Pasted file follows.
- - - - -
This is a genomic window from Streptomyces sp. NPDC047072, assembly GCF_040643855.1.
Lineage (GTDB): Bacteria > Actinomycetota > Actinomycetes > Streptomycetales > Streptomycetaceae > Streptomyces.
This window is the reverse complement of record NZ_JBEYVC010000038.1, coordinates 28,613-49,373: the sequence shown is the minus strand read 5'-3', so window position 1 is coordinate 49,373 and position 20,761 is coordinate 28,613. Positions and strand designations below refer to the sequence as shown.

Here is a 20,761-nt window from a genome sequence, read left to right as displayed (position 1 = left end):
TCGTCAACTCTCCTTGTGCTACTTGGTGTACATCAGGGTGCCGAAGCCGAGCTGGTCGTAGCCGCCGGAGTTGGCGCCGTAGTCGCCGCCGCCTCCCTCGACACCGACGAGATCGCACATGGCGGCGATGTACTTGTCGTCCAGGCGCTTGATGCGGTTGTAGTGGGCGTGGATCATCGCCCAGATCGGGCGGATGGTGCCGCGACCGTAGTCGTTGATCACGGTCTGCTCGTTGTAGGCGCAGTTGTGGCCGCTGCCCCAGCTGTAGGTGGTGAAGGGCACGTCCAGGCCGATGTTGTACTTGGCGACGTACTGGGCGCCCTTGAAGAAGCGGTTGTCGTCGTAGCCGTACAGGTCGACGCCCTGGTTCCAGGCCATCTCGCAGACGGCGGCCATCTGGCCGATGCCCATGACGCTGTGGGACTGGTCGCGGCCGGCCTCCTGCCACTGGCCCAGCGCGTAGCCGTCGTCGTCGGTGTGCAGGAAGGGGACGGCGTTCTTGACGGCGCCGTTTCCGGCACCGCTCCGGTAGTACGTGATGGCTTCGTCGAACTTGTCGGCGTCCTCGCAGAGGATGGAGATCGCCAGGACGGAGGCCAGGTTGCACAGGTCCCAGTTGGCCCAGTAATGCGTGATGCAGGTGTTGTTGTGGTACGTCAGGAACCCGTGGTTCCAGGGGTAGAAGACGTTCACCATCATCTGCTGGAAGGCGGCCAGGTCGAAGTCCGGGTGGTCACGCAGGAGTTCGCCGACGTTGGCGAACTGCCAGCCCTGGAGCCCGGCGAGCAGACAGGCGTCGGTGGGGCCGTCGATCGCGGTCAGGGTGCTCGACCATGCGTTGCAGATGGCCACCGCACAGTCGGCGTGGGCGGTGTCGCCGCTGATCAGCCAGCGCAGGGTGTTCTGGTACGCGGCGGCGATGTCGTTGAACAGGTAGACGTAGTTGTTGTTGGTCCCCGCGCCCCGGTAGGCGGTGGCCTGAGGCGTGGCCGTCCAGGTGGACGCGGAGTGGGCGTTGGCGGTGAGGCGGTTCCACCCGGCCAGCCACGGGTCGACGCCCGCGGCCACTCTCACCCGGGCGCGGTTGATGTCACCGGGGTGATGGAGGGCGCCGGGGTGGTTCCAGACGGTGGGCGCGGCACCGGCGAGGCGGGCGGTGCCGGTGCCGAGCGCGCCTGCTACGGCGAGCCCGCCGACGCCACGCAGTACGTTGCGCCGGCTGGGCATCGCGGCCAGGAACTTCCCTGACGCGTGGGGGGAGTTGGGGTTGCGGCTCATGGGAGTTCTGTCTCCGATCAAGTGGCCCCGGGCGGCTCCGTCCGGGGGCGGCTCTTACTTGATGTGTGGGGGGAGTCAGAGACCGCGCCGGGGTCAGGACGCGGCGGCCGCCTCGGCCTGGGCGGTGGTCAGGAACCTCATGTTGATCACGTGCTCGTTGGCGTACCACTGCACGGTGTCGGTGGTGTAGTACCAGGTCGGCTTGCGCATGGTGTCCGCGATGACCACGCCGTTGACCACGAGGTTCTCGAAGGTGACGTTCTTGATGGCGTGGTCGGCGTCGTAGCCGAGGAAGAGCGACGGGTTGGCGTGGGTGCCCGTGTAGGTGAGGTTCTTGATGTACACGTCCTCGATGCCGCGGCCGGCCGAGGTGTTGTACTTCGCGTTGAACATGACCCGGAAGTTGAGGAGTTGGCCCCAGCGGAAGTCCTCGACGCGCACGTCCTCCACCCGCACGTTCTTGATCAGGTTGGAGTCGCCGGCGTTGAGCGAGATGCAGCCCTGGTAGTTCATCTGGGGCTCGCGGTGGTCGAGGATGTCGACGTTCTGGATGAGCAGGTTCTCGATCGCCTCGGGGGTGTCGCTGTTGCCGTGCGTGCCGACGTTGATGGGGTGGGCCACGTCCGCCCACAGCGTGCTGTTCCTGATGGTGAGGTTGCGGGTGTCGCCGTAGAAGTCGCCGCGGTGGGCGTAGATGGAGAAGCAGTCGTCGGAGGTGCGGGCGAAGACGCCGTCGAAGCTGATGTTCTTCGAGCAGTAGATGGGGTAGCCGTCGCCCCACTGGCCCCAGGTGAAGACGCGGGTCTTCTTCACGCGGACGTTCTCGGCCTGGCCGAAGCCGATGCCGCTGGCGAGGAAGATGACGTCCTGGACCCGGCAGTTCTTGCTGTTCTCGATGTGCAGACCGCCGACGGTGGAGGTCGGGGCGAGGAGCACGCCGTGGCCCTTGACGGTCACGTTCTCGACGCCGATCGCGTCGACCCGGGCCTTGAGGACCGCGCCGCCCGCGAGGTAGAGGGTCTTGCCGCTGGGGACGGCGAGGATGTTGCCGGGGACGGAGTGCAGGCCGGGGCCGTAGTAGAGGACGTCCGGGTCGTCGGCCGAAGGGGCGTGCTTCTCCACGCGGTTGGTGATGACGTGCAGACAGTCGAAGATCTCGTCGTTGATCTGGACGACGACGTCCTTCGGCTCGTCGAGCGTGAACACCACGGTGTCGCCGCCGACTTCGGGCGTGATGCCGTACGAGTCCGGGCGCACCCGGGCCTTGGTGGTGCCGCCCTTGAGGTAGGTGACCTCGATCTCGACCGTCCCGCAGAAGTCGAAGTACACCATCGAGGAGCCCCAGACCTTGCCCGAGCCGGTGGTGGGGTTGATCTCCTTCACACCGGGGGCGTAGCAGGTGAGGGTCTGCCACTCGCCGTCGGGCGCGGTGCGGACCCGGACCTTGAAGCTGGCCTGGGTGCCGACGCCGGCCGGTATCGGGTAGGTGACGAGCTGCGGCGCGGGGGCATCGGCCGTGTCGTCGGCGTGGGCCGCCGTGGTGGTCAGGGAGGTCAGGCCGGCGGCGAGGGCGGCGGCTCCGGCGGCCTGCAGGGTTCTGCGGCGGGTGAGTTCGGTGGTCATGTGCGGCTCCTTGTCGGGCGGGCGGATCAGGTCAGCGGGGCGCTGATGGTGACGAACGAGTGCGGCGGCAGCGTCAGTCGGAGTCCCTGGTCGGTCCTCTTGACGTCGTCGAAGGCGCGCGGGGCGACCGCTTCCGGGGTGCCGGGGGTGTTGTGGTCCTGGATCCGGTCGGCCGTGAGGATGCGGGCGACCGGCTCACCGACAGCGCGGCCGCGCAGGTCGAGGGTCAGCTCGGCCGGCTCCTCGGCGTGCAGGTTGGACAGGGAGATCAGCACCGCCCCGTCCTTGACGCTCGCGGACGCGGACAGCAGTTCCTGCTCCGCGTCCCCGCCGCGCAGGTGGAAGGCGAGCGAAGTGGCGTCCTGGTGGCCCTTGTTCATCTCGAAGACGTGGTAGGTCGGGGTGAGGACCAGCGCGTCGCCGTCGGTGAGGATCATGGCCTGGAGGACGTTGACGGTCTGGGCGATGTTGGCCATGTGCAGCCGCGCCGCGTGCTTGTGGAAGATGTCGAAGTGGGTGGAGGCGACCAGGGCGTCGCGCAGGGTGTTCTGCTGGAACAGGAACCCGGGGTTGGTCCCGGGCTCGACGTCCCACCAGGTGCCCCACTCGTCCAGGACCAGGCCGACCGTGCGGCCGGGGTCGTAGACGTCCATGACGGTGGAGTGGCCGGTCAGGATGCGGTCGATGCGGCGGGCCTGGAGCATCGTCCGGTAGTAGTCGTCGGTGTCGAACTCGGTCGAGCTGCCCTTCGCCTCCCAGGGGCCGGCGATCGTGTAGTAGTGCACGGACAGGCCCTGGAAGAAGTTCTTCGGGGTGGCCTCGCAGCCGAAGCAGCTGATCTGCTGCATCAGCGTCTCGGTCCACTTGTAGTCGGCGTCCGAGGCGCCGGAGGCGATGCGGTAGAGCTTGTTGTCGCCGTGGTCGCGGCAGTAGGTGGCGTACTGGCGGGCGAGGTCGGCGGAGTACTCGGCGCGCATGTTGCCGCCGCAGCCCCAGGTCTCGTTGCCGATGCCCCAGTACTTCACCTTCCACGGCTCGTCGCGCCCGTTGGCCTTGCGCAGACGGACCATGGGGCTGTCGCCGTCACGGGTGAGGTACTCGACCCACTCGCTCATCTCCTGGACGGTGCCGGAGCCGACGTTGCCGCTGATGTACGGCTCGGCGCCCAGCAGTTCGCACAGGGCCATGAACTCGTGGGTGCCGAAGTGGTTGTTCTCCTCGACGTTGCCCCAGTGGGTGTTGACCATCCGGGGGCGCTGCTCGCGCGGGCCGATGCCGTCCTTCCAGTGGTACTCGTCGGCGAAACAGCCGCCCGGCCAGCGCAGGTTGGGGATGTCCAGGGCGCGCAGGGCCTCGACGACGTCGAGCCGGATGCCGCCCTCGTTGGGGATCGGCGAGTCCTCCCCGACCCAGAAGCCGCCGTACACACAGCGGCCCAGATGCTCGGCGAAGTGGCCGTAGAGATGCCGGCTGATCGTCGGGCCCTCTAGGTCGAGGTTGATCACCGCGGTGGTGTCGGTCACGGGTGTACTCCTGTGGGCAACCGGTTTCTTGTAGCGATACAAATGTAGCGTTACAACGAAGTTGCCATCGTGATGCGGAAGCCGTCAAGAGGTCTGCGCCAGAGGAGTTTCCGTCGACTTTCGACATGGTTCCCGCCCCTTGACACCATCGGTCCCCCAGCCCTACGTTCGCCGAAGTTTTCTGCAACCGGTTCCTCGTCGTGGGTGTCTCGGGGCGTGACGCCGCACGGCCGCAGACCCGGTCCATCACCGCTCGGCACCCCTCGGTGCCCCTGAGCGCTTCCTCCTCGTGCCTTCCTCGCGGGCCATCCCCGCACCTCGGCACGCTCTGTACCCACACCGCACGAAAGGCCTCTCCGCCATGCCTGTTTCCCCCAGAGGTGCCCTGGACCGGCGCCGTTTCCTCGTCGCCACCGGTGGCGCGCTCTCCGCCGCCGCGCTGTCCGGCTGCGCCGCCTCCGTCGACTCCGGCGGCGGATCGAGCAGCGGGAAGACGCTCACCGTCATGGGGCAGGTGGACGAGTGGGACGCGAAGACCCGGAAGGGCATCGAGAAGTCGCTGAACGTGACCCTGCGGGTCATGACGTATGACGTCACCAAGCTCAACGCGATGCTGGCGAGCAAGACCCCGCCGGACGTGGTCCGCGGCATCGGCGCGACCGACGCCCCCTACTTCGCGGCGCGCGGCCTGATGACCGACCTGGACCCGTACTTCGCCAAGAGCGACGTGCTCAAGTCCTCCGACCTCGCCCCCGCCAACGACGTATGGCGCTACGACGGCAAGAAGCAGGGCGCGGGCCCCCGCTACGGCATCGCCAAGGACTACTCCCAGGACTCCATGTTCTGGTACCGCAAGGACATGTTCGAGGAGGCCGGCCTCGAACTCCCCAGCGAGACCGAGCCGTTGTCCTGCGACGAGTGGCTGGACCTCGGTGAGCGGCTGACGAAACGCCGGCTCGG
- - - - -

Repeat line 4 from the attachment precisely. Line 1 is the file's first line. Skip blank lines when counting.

Here is a 20,761-nt window from a genome sequence, read left to right as displayed (position 1 = left end):